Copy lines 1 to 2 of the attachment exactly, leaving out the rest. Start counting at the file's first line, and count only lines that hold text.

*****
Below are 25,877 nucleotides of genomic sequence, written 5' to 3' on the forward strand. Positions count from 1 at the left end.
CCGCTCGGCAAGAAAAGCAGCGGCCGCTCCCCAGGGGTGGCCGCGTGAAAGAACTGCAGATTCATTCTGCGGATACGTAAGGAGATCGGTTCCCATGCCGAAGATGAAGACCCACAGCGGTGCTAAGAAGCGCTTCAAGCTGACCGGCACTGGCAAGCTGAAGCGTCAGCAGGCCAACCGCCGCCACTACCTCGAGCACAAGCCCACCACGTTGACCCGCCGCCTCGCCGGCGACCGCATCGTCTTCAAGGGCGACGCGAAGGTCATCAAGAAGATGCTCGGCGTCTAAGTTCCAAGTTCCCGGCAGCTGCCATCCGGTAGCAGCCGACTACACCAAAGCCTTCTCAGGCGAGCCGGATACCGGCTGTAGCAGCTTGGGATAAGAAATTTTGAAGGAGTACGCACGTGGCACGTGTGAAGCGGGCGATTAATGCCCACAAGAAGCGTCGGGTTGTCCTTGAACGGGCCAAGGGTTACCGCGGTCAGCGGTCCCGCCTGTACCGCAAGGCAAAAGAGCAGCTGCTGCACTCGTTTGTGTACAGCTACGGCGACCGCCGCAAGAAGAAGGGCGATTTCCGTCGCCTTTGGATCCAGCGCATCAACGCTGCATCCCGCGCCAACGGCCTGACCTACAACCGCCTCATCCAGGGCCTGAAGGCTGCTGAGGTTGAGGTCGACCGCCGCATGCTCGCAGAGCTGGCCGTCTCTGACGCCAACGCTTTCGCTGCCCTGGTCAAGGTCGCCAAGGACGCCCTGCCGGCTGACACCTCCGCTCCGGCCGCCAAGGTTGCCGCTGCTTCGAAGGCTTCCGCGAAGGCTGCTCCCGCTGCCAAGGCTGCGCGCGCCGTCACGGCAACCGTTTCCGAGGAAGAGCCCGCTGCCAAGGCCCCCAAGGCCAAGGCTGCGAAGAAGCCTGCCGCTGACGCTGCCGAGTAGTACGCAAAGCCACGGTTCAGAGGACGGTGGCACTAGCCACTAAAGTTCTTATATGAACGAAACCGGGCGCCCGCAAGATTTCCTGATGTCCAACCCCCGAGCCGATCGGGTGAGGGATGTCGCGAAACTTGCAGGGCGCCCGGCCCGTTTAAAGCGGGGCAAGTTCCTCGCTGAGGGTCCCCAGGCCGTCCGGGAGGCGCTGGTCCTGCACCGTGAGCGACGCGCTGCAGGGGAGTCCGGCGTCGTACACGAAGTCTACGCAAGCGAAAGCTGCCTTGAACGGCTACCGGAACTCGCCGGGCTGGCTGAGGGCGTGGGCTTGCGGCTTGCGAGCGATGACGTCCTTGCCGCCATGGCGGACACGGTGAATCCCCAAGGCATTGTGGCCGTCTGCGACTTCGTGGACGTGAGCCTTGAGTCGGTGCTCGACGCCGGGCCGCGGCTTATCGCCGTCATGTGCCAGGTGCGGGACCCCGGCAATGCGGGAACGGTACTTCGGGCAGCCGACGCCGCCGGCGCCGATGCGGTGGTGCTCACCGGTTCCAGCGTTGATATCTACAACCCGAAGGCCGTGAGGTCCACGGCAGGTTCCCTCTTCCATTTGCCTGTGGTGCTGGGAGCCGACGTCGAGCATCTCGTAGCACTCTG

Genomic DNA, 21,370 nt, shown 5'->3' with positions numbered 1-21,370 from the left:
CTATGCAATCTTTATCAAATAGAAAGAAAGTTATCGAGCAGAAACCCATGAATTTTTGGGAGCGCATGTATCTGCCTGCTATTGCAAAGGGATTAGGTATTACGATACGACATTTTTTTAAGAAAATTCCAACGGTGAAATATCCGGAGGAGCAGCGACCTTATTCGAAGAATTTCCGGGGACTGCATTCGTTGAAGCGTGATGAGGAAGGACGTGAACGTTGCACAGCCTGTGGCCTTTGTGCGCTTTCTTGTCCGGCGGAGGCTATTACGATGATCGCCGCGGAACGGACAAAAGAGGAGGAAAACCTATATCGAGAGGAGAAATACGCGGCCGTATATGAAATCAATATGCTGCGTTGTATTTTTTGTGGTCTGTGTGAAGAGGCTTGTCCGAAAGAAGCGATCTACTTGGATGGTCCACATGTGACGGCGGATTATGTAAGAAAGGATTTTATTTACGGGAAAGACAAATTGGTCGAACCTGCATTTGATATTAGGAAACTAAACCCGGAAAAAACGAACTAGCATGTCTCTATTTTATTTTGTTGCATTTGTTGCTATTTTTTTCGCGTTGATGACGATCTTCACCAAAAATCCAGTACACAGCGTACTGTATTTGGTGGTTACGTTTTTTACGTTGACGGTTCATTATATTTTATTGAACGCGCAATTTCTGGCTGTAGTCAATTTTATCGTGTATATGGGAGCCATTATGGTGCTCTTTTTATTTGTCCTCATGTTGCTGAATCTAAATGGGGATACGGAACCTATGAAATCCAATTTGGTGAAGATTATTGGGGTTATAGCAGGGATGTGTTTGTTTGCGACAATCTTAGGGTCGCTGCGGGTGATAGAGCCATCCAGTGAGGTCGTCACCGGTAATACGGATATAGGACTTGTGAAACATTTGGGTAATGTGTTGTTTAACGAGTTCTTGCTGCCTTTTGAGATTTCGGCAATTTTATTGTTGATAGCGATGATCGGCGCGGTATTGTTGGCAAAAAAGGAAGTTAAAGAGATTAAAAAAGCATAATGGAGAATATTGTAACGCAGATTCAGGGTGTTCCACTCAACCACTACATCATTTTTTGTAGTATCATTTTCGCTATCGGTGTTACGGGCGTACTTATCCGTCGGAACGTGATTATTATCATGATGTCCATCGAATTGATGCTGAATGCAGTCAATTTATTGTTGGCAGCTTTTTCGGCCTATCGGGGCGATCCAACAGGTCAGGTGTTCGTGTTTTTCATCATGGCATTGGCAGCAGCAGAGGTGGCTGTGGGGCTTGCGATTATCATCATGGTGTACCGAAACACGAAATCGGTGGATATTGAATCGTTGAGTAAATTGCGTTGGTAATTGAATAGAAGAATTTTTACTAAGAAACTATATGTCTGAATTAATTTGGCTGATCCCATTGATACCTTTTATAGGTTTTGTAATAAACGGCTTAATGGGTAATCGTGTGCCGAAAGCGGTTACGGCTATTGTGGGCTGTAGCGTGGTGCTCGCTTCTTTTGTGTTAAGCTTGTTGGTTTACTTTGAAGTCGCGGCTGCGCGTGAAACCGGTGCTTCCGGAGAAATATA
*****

Below are 25,877 nucleotides of genomic sequence, written 5' to 3' on the forward strand. Positions count from 1 at the left end.
CCGCTCGGCAAGAAAAGCAGCGGCCGCTCCCCAGGGGTGGCCGCGTGAAAGAACTGCAGATTCATTCTGCGGATACGTAAGGAGATCGGTTCCCATGCCGAAGATGAAGACCCACAGCGGTGCTAAGAAGCGCTTCAAGCTGACCGGCACTGGCAAGCTGAAGCGTCAGCAGGCCAACCGCCGCCACTACCTCGAGCACAAGCCCACCACGTTGACCCGCCGCCTCGCCGGCGACCGCATCGTCTTCAAGGGCGACGCGAAGGTCATCAAGAAGATGCTCGGCGTCTAAGTTCCAAGTTCCCGGCAGCTGCCATCCGGTAGCAGCCGACTACACCAAAGCCTTCTCAGGCGAGCCGGATACCGGCTGTAGCAGCTTGGGATAAGAAATTTTGAAGGAGTACGCACGTGGCACGTGTGAAGCGGGCGATTAATGCCCACAAGAAGCGTCGGGTTGTCCTTGAACGGGCCAAGGGTTACCGCGGTCAGCGGTCCCGCCTGTACCGCAAGGCAAAAGAGCAGCTGCTGCACTCGTTTGTGTACAGCTACGGCGACCGCCGCAAGAAGAAGGGCGATTTCCGTCGCCTTTGGATCCAGCGCATCAACGCTGCATCCCGCGCCAACGGCCTGACCTACAACCGCCTCATCCAGGGCCTGAAGGCTGCTGAGGTTGAGGTCGACCGCCGCATGCTCGCAGAGCTGGCCGTCTCTGACGCCAACGCTTTCGCTGCCCTGGTCAAGGTCGCCAAGGACGCCCTGCCGGCTGACACCTCCGCTCCGGCCGCCAAGGTTGCCGCTGCTTCGAAGGCTTCCGCGAAGGCTGCTCCCGCTGCCAAGGCTGCGCGCGCCGTCACGGCAACCGTTTCCGAGGAAGAGCCCGCTGCCAAGGCCCCCAAGGCCAAGGCTGCGAAGAAGCCTGCCGCTGACGCTGCCGAGTAGTACGCAAAGCCACGGTTCAGAGGACGGTGGCACTAGCCACTAAAGTTCTTATATGAACGAAACCGGGCGCCCGCAAGATTTCCTGATGTCCAACCCCCGAGCCGATCGGGTGAGGGATGTCGCGAAACTTGCAGGGCGCCCGGCCCGTTTAAAGCGGGGCAAGTTCCTCGCTGAGGGTCCCCAGGCCGTCCGGGAGGCGCTGGTCCTGCACCGTGAGCGACGCGCTGCAGGGGAGTCCGGCGTCGTACACGAAGTCTACGCAAGCGAAAGCTGCCTTGAACGGCTACCGGAACTCGCCGGGCTGGCTGAGGGCGTGGGCTTGCGGCTTGCGAGCGATGACGTCCTTGCCGCCATGGCGGACACGGTGAATCCCCAAGGCATTGTGGCCGTCTGCGACTTCGTGGACGTGAGCCTTGAGTCGGTGCTCGACGCCGGGCCGCGGCTTATCGCCGTCATGTGCCAGGTGCGGGACCCCGGCAATGCGGGAACGGTACTTCGGGCAGCCGACGCCGCCGGCGCCGATGCGGTGGTGCTCACCGGTTCCAGCGTTGATATCTACAACCCGAAGGCCGTGAGGTCCACGGCAGGTTCCCTCTTCCATTTGCCTGTGGTGCTGGGAGCCGACGTCGAGCATCTCGTAGCACTCTG